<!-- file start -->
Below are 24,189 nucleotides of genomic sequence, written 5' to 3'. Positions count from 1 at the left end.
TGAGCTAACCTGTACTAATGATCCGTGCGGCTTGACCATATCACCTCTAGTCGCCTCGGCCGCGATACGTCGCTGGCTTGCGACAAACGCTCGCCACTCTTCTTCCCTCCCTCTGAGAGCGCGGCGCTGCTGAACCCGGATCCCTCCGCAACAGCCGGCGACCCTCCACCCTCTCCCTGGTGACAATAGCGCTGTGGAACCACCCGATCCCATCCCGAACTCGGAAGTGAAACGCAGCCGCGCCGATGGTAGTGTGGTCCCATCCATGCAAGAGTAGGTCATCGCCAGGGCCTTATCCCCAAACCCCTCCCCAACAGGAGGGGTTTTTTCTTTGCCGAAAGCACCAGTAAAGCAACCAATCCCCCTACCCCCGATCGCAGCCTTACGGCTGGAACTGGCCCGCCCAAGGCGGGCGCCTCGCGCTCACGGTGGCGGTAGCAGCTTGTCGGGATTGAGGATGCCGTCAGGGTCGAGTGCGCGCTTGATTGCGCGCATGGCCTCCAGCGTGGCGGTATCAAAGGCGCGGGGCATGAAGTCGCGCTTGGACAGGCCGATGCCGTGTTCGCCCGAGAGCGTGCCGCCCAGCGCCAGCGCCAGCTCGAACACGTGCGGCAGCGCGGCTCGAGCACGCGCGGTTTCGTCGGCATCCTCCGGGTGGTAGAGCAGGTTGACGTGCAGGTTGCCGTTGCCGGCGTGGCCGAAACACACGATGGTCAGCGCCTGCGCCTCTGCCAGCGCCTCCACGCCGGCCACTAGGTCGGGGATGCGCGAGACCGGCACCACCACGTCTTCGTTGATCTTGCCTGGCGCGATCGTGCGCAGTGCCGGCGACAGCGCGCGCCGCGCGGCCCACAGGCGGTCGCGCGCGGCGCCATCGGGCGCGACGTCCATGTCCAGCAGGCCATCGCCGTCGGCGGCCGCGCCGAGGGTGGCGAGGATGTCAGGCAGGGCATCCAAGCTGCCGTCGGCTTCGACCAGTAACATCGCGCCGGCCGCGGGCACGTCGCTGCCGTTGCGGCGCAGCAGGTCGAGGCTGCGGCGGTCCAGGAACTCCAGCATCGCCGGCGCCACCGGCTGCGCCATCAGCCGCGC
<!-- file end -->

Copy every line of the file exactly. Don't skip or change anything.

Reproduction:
Below are 24,189 nucleotides of genomic sequence, written 5' to 3'. Positions count from 1 at the left end.
TGAGCTAACCTGTACTAATGATCCGTGCGGCTTGACCATATCACCTCTAGTCGCCTCGGCCGCGATACGTCGCTGGCTTGCGACAAACGCTCGCCACTCTTCTTCCCTCCCTCTGAGAGCGCGGCGCTGCTGAACCCGGATCCCTCCGCAACAGCCGGCGACCCTCCACCCTCTCCCTGGTGACAATAGCGCTGTGGAACCACCCGATCCCATCCCGAACTCGGAAGTGAAACGCAGCCGCGCCGATGGTAGTGTGGTCCCATCCATGCAAGAGTAGGTCATCGCCAGGGCCTTATCCCCAAACCCCTCCCCAACAGGAGGGGTTTTTTCTTTGCCGAAAGCACCAGTAAAGCAACCAATCCCCCTACCCCCGATCGCAGCCTTACGGCTGGAACTGGCCCGCCCAAGGCGGGCGCCTCGCGCTCACGGTGGCGGTAGCAGCTTGTCGGGATTGAGGATGCCGTCAGGGTCGAGTGCGCGCTTGATTGCGCGCATGGCCTCCAGCGTGGCGGTATCAAAGGCGCGGGGCATGAAGTCGCGCTTGGACAGGCCGATGCCGTGTTCGCCCGAGAGCGTGCCGCCCAGCGCCAGCGCCAGCTCGAACACGTGCGGCAGCGCGGCTCGAGCACGCGCGGTTTCGTCGGCATCCTCCGGGTGGTAGAGCAGGTTGACGTGCAGGTTGCCGTTGCCGGCGTGGCCGAAACACACGATGGTCAGCGCCTGCGCCTCTGCCAGCGCCTCCACGCCGGCCACTAGGTCGGGGATGCGCGAGACCGGCACCACCACGTCTTCGTTGATCTTGCCTGGCGCGATCGTGCGCAGTGCCGGCGACAGCGCGCGCCGCGCGGCCCACAGGCGGTCGCGCGCGGCGCCATCGGGCGCGACGTCCATGTCCAGCAGGCCATCGCCGTCGGCGGCCGCGCCGAGGGTGGCGAGGATGTCAGGCAGGGCATCCAAGCTGCCGTCGGCTTCGACCAGTAACATCGCGCCGGCCGCGGGCACGTCGCTGCCGTTGCGGCGCAGCAGGTCGAGGCTGCGGCGGTCCAGGAACTCCAGCATCGCCGGCGCCACCGGCTGCGCCATCAGCCGCGC